You have to do the exercises. You can't just read them and nod your head knowingly. You have to jump in with both feet and really give each exercise your best shot. Ideas will come, but only if you direct all your energy toward creating the right conditions.
You can't build muscle by just reading about exercising. You have to get your butt into the gym and really sweat. Think of these exercises as weight lifting for your creative muscles. We all have these muscles-but a lot of us have allowed them to get slack and loose.
Each of these exercises assumes that you have a problem, project, or assignment for which you need to generate new ideas. These exercises are goal-oriented in the sense that they can help you free your mind and gain a new perspective, even though, at first glance, the exercise may not deal directly with the issue at hand. With each of these exercises, think about the process, not the result.
Remember: Go through each of the steps. Don't leap ahead. Don't push to find 'the right answer.'
These exercises ask you to change your patterns of behavior-to allow yourself to relax, to play, to loosen up, to be silly. Changing your established way of thinking is the only way to allow those flashes of inspiration to come-we're flying kites in a storm and hoping to attract lightning.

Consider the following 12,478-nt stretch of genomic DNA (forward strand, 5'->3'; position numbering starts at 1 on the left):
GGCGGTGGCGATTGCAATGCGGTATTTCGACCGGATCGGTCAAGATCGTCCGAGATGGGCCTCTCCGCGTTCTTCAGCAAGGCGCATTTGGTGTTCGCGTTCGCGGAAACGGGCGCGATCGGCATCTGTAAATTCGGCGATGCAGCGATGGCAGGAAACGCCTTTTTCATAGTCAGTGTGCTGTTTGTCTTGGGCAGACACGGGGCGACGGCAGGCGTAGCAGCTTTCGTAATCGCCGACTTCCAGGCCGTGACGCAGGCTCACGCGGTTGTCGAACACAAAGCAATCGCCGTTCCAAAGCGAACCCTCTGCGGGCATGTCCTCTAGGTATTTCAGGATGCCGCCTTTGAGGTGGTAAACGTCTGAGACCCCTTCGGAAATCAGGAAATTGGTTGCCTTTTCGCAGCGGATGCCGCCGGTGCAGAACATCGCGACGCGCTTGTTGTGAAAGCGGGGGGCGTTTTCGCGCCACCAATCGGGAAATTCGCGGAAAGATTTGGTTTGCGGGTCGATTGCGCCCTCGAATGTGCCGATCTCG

As you're working with markers, scissors, glue, and crayons, you may wonder, 'Why am I doing this?' I'll explain as we go along, but trust me, there's a method to this madness. If you commit fully, you will get results.
Pay attention to where the energy lies in the work you create. That is where the nugget of the idea that will solve your problem lies. Look for the energy, and even if the full idea isn't obvious to you, keep wondering about it, dreaming about it, writing about it, working it. An idea with energy can be fully developed . . . it's the programs without that spark of energy that are DOA.
On the following page, create a list of everything that you feel is holding you back from your creative self. This can include the enemies of innovation from the second chapter, something about the way your brain works, and any physical, environmental, or preferential constraints. Take all the time you need, and don't continue on to the rest of the chapter until you've finished this exercise.
Once you have written down everything that you feel is holding you back, study the list carefully. How many of these items are manufactured excuses? How many can you eliminate by thinking in a different way?